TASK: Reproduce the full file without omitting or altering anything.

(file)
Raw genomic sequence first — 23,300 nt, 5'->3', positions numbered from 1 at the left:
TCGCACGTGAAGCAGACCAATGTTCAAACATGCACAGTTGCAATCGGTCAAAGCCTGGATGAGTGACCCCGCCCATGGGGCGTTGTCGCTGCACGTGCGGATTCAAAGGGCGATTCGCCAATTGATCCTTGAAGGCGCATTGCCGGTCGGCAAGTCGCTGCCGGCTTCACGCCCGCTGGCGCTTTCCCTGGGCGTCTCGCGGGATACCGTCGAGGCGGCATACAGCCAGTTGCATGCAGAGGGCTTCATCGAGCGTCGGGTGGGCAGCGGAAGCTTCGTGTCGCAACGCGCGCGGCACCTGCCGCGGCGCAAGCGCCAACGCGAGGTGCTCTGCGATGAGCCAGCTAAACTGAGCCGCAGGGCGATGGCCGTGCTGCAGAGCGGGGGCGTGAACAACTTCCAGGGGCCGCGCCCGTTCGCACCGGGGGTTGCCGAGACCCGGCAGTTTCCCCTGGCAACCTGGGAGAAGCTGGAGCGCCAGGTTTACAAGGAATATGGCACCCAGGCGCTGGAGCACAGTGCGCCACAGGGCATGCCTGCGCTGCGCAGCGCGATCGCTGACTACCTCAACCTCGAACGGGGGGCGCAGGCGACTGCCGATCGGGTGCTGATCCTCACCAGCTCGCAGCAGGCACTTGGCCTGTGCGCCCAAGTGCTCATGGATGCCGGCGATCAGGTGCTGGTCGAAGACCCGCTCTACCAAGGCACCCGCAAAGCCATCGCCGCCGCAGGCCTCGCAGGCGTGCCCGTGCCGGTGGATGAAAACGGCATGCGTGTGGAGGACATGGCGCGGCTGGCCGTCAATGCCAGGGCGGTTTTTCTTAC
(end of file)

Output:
Raw genomic sequence first — 23,300 nt, 5'->3', positions numbered from 1 at the left:
TCGCACGTGAAGCAGACCAATGTTCAAACATGCACAGTTGCAATCGGTCAAAGCCTGGATGAGTGACCCCGCCCATGGGGCGTTGTCGCTGCACGTGCGGATTCAAAGGGCGATTCGCCAATTGATCCTTGAAGGCGCATTGCCGGTCGGCAAGTCGCTGCCGGCTTCACGCCCGCTGGCGCTTTCCCTGGGCGTCTCGCGGGATACCGTCGAGGCGGCATACAGCCAGTTGCATGCAGAGGGCTTCATCGAGCGTCGGGTGGGCAGCGGAAGCTTCGTGTCGCAACGCGCGCGGCACCTGCCGCGGCGCAAGCGCCAACGCGAGGTGCTCTGCGATGAGCCAGCTAAACTGAGCCGCAGGGCGATGGCCGTGCTGCAGAGCGGGGGCGTGAACAACTTCCAGGGGCCGCGCCCGTTCGCACCGGGGGTTGCCGAGACCCGGCAGTTTCCCCTGGCAACCTGGGAGAAGCTGGAGCGCCAGGTTTACAAGGAATATGGCACCCAGGCGCTGGAGCACAGTGCGCCACAGGGCATGCCTGCGCTGCGCAGCGCGATCGCTGACTACCTCAACCTCGAACGGGGGGCGCAGGCGACTGCCGATCGGGTGCTGATCCTCACCAGCTCGCAGCAGGCACTTGGCCTGTGCGCCCAAGTGCTCATGGATGCCGGCGATCAGGTGCTGGTCGAAGACCCGCTCTACCAAGGCACCCGCAAAGCCATCGCCGCCGCAGGCCTCGCAGGCGTGCCCGTGCCGGTGGATGAAAACGGCATGCGTGTGGAGGACATGGCGCGGCTGGCCGTCAATGCCAGGGCGGTTTTTCTTAC